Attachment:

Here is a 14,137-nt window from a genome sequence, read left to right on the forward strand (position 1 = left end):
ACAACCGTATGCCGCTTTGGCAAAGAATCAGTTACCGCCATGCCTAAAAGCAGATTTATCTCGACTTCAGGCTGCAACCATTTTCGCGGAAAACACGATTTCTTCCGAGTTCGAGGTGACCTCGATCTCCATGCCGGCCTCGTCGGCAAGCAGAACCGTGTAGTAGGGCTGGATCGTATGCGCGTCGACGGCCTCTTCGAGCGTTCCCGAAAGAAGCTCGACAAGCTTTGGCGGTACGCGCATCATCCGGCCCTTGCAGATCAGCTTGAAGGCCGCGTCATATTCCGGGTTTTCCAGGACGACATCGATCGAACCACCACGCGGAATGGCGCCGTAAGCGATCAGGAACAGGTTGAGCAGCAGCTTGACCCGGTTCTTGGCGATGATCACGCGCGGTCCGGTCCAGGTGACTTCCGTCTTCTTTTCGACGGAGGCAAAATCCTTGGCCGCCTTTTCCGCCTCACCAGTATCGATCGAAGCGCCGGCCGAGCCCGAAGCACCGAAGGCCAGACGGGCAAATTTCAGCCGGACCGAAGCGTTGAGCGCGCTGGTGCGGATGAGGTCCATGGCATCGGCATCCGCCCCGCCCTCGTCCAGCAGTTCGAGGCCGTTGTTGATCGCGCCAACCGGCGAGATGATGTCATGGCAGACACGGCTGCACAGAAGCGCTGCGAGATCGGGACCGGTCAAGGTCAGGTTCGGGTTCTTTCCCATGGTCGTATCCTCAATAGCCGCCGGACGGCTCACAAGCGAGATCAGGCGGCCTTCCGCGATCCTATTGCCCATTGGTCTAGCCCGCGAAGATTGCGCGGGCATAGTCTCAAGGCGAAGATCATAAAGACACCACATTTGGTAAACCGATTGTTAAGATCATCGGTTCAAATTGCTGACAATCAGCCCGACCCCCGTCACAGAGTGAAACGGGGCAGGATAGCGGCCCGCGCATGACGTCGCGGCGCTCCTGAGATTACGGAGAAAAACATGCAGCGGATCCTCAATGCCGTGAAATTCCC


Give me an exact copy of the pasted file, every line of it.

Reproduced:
Here is a 14,137-nt window from a genome sequence, read left to right on the forward strand (position 1 = left end):
ACAACCGTATGCCGCTTTGGCAAAGAATCAGTTACCGCCATGCCTAAAAGCAGATTTATCTCGACTTCAGGCTGCAACCATTTTCGCGGAAAACACGATTTCTTCCGAGTTCGAGGTGACCTCGATCTCCATGCCGGCCTCGTCGGCAAGCAGAACCGTGTAGTAGGGCTGGATCGTATGCGCGTCGACGGCCTCTTCGAGCGTTCCCGAAAGAAGCTCGACAAGCTTTGGCGGTACGCGCATCATCCGGCCCTTGCAGATCAGCTTGAAGGCCGCGTCATATTCCGGGTTTTCCAGGACGACATCGATCGAACCACCACGCGGAATGGCGCCGTAAGCGATCAGGAACAGGTTGAGCAGCAGCTTGACCCGGTTCTTGGCGATGATCACGCGCGGTCCGGTCCAGGTGACTTCCGTCTTCTTTTCGACGGAGGCAAAATCCTTGGCCGCCTTTTCCGCCTCACCAGTATCGATCGAAGCGCCGGCCGAGCCCGAAGCACCGAAGGCCAGACGGGCAAATTTCAGCCGGACCGAAGCGTTGAGCGCGCTGGTGCGGATGAGGTCCATGGCATCGGCATCCGCCCCGCCCTCGTCCAGCAGTTCGAGGCCGTTGTTGATCGCGCCAACCGGCGAGATGATGTCATGGCAGACACGGCTGCACAGAAGCGCTGCGAGATCGGGACCGGTCAAGGTCAGGTTCGGGTTCTTTCCCATGGTCGTATCCTCAATAGCCGCCGGACGGCTCACAAGCGAGATCAGGCGGCCTTCCGCGATCCTATTGCCCATTGGTCTAGCCCGCGAAGATTGCGCGGGCATAGTCTCAAGGCGAAGATCATAAAGACACCACATTTGGTAAACCGATTGTTAAGATCATCGGTTCAAATTGCTGACAATCAGCCCGACCCCCGTCACAGAGTGAAACGGGGCAGGATAGCGGCCCGCGCATGACGTCGCGGCGCTCCTGAGATTACGGAGAAAAACATGCAGCGGATCCTCAATGCCGTGAAATTCCC